Michael R. Williams, the chancellor the University of North Texas System, told faculty, staff and students in an official statement Wednesday afternoon that he has paused any new diversity, equity and inclusion “policies, programs, and trainings” until a full review of the system’s hiring policies is complete.
“The UNT System is built on a people-first, values-based culture that fosters an inclusive, welcoming, and safe environment for all,” Williams said. “We champion our people over programs and prioritize investing in talent that lives our values, aligns with our shared vision, and believes in our greater purpose. The UNT System does not support discriminatory hiring practices, and we will always follow state and federal hiring and employment laws.”
UNT is among the last systems in the state to make such a statement, which was prompted by Gov. Greg Abbott’s Feb. 6 memo to state agencies warning that diversity, equity and inclusion initiatives – often known as DEI policies and programs – are illegal in hiring.
When Abbott’s memo went out, officials from the state’s six university systems began announcing reviews of their hiring policies.
During a Faculty Senate meeting on Wednesday, UNT President Neal Smatresk briefed senators on the statement 30 minutes before they convened.
When asked to answer some questions from faculty, he demurred, citing the presence of media in the session and explaining that “I don’t want to make up policy on the fly.”
But Smatresk pointed back at Williams’ statement about committing to the people-first culture.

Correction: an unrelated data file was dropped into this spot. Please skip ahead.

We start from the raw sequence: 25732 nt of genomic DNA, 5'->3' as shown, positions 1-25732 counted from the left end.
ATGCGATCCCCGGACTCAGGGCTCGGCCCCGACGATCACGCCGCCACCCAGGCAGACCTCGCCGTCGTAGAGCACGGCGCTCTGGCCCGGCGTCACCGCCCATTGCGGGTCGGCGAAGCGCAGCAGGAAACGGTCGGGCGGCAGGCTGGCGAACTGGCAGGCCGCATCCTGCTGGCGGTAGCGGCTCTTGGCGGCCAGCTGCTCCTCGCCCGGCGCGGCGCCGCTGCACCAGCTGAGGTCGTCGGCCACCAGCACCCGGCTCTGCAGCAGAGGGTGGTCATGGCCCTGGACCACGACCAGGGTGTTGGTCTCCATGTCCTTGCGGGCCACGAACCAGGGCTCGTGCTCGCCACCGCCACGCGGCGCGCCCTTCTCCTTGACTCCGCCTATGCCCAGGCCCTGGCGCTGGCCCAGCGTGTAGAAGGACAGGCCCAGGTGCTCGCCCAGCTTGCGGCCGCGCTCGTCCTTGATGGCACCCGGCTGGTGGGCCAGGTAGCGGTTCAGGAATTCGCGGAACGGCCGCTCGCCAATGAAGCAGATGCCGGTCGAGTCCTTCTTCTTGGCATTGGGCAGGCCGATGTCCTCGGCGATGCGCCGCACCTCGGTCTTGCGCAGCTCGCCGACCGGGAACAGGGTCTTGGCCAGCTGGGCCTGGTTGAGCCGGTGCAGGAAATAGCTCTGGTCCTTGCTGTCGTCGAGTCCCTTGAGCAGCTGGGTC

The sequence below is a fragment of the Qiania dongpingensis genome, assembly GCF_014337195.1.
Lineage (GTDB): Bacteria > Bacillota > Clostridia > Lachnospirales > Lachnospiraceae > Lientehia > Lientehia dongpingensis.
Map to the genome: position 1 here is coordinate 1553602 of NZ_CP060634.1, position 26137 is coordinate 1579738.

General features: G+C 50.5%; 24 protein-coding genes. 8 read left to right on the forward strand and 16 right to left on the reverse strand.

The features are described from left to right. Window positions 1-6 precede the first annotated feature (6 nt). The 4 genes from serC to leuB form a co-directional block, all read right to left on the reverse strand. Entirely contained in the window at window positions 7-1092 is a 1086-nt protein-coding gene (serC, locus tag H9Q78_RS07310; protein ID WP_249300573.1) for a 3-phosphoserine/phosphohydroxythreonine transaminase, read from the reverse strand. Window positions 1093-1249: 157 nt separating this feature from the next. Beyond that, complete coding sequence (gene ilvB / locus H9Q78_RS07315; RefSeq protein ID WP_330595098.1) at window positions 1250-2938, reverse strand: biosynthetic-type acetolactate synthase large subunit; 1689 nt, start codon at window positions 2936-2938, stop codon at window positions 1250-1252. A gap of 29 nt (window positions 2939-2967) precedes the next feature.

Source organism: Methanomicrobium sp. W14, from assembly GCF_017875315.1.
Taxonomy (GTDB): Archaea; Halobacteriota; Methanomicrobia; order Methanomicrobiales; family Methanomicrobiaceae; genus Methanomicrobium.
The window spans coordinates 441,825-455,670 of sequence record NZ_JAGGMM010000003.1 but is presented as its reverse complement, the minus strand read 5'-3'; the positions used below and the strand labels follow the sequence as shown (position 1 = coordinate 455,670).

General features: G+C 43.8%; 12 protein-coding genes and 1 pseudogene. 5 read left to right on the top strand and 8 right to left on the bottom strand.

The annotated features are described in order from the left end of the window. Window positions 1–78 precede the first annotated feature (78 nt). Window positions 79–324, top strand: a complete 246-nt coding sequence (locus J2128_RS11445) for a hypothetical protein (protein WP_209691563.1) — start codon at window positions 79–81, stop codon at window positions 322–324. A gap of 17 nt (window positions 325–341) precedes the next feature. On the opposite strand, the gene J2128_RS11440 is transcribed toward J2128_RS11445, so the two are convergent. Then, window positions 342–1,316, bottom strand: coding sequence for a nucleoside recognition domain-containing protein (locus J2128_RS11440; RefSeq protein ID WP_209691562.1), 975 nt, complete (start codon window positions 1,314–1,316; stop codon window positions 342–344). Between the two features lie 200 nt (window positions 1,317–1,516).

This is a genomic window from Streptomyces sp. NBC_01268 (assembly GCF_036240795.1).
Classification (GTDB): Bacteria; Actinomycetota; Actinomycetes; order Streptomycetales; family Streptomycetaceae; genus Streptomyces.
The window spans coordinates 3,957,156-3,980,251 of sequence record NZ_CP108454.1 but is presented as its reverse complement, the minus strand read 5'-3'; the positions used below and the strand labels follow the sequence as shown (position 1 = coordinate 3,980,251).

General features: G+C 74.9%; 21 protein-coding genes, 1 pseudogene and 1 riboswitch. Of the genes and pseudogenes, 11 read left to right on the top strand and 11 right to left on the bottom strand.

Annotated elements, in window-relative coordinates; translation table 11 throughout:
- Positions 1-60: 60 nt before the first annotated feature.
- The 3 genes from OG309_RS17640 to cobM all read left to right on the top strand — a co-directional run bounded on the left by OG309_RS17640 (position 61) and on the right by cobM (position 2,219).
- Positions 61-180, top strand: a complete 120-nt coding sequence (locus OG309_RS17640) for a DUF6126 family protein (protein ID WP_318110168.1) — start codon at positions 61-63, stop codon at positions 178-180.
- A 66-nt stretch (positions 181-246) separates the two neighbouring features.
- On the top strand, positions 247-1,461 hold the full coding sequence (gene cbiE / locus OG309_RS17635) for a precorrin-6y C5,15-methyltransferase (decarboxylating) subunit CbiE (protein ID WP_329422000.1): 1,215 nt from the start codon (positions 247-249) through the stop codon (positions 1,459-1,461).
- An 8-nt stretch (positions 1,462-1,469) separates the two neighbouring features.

“I think the chancellor did a really good job of threading the needle on this,” Smatresk said. “I believe that he had, last Monday, very productive conversations with legislators. I think his position is thoughtful.”
Smatresk and UNT Provost Michael McPherson told the senate they don’t see the university backing away from its mission to serve an increasingly diverse student body, a trend that cuts across the entire system.
UNT is a minority-majority campus that was recently designated as a Hispanic-serving institution. Last June, UNT announced it was among the founding members of the brand-new Alliance of Hispanic-Serving Research Institutions, a coalition committed to increasing not only Hispanic enrollment in graduate STEM studies, but also the number of Hispanic faculty teaching STEM courses.
One faculty senator brought forth a question from a constituent, explaining that the governor’s memo was an untested opinion. The constituent asked if any policy shifts could open the university to legal jeopardy.
“I don’t know how much you guys really understand about what happens down in Austin in politics,” Smatresk said. “When a lieutenant governor and a governor start to rattle their sabers and ask for a response, generally, you answer. Sure, we can wait for the bill to drop. Or we can attempt to have a thoughtful conversation and try to be part of a modulating discussion.”
McPherson said it is reasonable for search committees to ask candidates how they would bring their experience to bear on students in the UNT System.
“What I have communicated with the deans is that it is perfectly reasonable to talk to job candidates about how they would meet our diverse student body where they are,” he said. “How would you create an inclusive classroom environment for our students? There’s nothing wrong with that. That’s what we are. That’s what we do.
“So if there was language in the job posting that requested a diversity, equity, inclusion competence statement, that was pulled out. But we’re also told that reinserting statements similar to the one I just made would be just fine.”
The chancellor did not offer a timeline for the hiring policy review in his statement.